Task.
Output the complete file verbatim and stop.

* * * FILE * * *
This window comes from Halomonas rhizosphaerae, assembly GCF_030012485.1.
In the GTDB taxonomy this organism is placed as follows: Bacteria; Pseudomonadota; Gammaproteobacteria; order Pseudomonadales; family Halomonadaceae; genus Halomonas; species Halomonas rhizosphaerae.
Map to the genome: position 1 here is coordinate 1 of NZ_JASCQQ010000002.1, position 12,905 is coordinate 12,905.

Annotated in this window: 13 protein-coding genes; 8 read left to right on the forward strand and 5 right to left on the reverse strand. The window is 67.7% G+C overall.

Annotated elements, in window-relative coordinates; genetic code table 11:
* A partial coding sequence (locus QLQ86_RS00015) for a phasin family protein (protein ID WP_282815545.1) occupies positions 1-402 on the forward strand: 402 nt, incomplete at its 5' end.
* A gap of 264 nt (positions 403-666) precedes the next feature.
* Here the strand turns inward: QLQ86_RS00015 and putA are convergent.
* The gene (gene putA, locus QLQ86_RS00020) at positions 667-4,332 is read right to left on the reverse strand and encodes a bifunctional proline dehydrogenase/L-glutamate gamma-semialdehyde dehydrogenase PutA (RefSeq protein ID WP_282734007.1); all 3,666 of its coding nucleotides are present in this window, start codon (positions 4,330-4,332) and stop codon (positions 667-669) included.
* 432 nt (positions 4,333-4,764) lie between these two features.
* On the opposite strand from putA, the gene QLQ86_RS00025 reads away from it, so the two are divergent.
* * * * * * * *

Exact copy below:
This window comes from Halomonas rhizosphaerae, assembly GCF_030012485.1.
In the GTDB taxonomy this organism is placed as follows: Bacteria; Pseudomonadota; Gammaproteobacteria; order Pseudomonadales; family Halomonadaceae; genus Halomonas; species Halomonas rhizosphaerae.
Map to the genome: position 1 here is coordinate 1 of NZ_JASCQQ010000002.1, position 12,905 is coordinate 12,905.

Annotated in this window: 13 protein-coding genes; 8 read left to right on the forward strand and 5 right to left on the reverse strand. The window is 67.7% G+C overall.

Annotated elements, in window-relative coordinates; genetic code table 11:
* A partial coding sequence (locus QLQ86_RS00015) for a phasin family protein (protein ID WP_282815545.1) occupies positions 1-402 on the forward strand: 402 nt, incomplete at its 5' end.
* A gap of 264 nt (positions 403-666) precedes the next feature.
* Here the strand turns inward: QLQ86_RS00015 and putA are convergent.
* The gene (gene putA, locus QLQ86_RS00020) at positions 667-4,332 is read right to left on the reverse strand and encodes a bifunctional proline dehydrogenase/L-glutamate gamma-semialdehyde dehydrogenase PutA (RefSeq protein ID WP_282734007.1); all 3,666 of its coding nucleotides are present in this window, start codon (positions 4,330-4,332) and stop codon (positions 667-669) included.
* 432 nt (positions 4,333-4,764) lie between these two features.
* On the opposite strand from putA, the gene QLQ86_RS00025 reads away from it, so the two are divergent.